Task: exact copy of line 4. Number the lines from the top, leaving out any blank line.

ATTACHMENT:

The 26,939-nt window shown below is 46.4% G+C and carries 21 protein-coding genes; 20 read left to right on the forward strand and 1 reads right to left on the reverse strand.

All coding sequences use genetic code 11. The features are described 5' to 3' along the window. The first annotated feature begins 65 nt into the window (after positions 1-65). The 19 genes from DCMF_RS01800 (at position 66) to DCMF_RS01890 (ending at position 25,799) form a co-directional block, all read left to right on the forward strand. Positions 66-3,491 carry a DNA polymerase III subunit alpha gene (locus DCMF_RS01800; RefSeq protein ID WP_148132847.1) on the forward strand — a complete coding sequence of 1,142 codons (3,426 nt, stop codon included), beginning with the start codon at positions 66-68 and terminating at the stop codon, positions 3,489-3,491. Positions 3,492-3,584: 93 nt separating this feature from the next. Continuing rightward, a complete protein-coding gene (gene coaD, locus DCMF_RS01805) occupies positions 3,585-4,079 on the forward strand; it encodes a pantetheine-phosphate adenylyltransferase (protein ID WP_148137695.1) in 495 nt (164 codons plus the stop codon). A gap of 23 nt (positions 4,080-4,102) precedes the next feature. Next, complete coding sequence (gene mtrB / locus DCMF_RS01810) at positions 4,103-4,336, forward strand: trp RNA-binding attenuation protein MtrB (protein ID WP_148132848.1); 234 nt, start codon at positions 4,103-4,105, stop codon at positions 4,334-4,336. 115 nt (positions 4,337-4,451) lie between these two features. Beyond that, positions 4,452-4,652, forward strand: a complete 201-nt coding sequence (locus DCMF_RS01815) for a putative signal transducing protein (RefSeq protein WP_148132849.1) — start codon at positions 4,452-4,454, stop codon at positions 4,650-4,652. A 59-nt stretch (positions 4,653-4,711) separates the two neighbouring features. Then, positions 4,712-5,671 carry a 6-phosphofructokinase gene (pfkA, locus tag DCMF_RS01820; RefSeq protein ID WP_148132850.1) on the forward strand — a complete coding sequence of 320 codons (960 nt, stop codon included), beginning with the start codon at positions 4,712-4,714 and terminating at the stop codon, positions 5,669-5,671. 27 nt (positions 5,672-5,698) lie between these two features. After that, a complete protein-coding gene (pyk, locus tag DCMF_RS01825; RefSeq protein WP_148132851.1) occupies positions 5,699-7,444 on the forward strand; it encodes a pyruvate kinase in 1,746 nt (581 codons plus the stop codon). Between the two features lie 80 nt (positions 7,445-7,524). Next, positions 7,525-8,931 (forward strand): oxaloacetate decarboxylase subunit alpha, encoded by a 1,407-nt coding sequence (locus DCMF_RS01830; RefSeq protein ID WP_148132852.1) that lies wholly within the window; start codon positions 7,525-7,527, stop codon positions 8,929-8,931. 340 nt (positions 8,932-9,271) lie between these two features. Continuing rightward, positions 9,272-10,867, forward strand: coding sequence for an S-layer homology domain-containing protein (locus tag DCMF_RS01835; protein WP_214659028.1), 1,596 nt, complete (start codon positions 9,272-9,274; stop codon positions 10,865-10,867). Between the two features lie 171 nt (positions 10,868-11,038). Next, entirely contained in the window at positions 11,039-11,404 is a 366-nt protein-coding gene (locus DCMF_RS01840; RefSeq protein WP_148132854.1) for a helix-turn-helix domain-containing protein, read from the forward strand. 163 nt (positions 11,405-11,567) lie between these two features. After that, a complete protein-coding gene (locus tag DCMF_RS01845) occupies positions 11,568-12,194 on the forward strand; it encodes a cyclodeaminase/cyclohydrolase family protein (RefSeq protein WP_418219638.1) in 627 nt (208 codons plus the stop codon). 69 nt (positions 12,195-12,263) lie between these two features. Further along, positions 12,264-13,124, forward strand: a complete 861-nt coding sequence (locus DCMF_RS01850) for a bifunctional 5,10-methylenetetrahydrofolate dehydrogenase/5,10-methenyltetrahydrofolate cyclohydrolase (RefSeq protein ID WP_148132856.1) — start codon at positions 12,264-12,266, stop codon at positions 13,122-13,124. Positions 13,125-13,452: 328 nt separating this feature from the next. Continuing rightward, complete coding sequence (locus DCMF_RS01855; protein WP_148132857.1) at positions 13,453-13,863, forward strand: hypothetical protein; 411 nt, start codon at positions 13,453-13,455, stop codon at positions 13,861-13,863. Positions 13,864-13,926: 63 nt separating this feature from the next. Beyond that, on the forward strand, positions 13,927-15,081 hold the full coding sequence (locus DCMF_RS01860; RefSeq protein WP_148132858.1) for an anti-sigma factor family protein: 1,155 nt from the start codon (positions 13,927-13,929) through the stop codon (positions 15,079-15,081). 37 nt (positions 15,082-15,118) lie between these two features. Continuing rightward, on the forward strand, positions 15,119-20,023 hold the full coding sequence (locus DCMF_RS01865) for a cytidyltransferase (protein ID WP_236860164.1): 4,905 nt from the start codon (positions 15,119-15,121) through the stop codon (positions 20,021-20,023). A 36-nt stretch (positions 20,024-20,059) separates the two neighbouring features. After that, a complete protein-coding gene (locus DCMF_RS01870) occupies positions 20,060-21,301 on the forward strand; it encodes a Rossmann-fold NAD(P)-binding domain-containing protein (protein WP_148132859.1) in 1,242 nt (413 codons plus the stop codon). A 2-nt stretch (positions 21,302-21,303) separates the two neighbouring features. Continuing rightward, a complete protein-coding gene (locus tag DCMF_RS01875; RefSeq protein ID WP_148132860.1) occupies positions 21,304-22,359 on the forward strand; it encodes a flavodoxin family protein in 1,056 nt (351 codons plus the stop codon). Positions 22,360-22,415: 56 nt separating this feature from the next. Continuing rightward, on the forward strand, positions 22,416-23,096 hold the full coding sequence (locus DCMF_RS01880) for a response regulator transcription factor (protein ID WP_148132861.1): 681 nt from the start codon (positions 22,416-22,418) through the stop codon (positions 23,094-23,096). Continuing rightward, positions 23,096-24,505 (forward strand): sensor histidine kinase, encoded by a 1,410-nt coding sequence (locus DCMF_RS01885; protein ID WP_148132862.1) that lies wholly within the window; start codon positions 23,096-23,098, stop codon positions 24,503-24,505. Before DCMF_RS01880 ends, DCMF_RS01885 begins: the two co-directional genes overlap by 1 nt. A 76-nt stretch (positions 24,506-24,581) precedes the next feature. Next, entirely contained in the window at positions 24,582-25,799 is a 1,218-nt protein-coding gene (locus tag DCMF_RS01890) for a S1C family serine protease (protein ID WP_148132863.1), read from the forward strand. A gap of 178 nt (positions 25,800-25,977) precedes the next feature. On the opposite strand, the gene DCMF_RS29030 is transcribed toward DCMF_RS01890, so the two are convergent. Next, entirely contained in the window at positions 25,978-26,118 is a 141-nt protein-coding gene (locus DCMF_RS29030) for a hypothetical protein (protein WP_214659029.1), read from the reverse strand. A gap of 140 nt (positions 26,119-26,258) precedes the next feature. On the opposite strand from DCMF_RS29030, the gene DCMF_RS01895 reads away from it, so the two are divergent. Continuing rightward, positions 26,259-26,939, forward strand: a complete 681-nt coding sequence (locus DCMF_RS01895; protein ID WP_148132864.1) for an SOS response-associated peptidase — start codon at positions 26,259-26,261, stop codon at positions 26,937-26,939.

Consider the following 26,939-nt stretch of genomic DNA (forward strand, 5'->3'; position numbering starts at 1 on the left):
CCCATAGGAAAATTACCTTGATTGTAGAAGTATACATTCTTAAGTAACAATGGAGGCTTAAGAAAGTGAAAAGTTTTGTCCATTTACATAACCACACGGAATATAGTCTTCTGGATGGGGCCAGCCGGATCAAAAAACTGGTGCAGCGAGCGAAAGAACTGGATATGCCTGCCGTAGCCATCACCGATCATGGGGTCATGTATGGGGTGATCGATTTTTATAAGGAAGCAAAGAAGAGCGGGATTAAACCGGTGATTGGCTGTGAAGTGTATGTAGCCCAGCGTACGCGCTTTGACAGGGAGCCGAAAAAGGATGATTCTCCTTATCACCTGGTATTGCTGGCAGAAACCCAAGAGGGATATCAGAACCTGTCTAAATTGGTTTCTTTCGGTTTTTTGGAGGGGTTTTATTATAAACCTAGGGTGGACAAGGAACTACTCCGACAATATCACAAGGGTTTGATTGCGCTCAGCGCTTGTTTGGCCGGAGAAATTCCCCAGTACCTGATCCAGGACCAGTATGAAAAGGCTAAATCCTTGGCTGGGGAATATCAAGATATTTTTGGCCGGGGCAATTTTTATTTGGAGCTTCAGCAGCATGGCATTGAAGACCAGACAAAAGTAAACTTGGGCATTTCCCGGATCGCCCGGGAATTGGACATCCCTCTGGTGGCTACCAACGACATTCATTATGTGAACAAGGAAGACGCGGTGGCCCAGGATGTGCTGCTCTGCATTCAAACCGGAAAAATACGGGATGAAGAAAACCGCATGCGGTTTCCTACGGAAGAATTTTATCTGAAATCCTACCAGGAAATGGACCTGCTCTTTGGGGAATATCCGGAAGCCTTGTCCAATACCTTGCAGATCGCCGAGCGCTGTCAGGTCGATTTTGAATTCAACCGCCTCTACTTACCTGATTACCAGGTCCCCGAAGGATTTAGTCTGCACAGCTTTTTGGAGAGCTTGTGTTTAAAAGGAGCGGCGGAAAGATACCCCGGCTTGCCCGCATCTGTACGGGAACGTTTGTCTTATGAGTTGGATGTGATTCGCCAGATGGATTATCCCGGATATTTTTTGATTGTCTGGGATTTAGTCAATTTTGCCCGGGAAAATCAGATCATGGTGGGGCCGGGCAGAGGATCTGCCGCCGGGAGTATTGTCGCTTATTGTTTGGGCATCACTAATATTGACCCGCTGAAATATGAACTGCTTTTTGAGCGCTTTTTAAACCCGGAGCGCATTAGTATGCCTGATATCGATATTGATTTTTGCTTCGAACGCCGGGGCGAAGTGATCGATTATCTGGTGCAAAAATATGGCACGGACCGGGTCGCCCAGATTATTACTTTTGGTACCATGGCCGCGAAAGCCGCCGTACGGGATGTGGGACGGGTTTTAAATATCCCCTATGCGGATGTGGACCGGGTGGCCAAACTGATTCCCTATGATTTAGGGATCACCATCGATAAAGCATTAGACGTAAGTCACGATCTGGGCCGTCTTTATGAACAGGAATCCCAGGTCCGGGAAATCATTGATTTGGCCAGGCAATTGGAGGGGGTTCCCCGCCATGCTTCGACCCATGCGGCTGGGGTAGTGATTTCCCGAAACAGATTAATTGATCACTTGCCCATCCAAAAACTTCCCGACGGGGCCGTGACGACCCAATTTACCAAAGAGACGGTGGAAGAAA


CCCATAGGAAAATTACCTTGATTGTAGAAGTATACATTCTTAAGTAACAATGGAGGCTTAAGAAAGTGAAAAGTTTTGTCCATTTACATAACCACACGGAATATAGTCTTCTGGATGGGGCCAGCCGGATCAAAAAACTGGTGCAGCGAGCGAAAGAACTGGATATGCCTGCCGTAGCCATCACCGATCATGGGGTCATGTATGGGGTGATCGATTTTTATAAGGAAGCAAAGAAGAGCGGGATTAAACCGGTGATTGGCTGTGAAGTGTATGTAGCCCAGCGTACGCGCTTTGACAGGGAGCCGAAAAAGGATGATTCTCCTTATCACCTGGTATTGCTGGCAGAAACCCAAGAGGGATATCAGAACCTGTCTAAATTGGTTTCTTTCGGTTTTTTGGAGGGGTTTTATTATAAACCTAGGGTGGACAAGGAACTACTCCGACAATATCACAAGGGTTTGATTGCGCTCAGCGCTTGTTTGGCCGGAGAAATTCCCCAGTACCTGATCCAGGACCAGTATGAAAAGGCTAAATCCTTGGCTGGGGAATATCAAGATATTTTTGGCCGGGGCAATTTTTATTTGGAGCTTCAGCAGCATGGCATTGAAGACCAGACAAAAGTAAACTTGGGCATTTCCCGGATCGCCCGGGAATTGGACATCCCTCTGGTGGCTACCAACGACATTCATTATGTGAACAAGGAAGACGCGGTGGCCCAGGATGTGCTGCTCTGCATTCAAACCGGAAAAATACGGGATGAAGAAAACCGCATGCGGTTTCCTACGGAAGAATTTTATCTGAAATCCTACCAGGAAATGGACCTGCTCTTTGGGGAATATCCGGAAGCCTTGTCCAATACCTTGCAGATCGCCGAGCGCTGTCAGGTCGATTTTGAATTCAACCGCCTCTACTTACCTGATTACCAGGTCCCCGAAGGATTTAGTCTGCACAGCTTTTTGGAGAGCTTGTGTTTAAAAGGAGCGGCGGAAAGATACCCCGGCTTGCCCGCATCTGTACGGGAACGTTTGTCTTATGAGTTGGATGTGATTCGCCAGATGGATTATCCCGGATATTTTTTGATTGTCTGGGATTTAGTCAATTTTGCCCGGGAAAATCAGATCATGGTGGGGCCGGGCAGAGGATCTGCCGCCGGGAGTATTGTCGCTTATTGTTTGGGCATCACTAATATTGACCCGCTGAAATATGAACTGCTTTTTGAGCGCTTTTTAAACCCGGAGCGCATTAGTATGCCTGATATCGATATTGATTTTTGCTTCGAACGCCGGGGCGAAGTGATCGATTATCTGGTGCAAAAATATGGCACGGACCGGGTCGCCCAGATTATTACTTTTGGTACCATGGCCGCGAAAGCCGCCGTACGGGATGTGGGACGGGTTTTAAATATCCCCTATGCGGATGTGGACCGGGTGGCCAAACTGATTCCCTATGATTTAGGGATCACCATCGATAAAGCATTAGACGTAAGTCACGATCTGGGCCGTCTTTATGAACAGGAATCCCAGGTCCGGGAAATCATTGATTTGGCCAGGCAATTGGAGGGGGTTCCCCGCCATGCTTCGACCCATGCGGCTGGGGTAGTGATTTCCCGAAACAGATTAATTGATCACTTGCCCATCCAAAAACTTCCCGACGGGGCCGTGACGACCCAATTTACCAAAGAGACGGTGGAAGAAA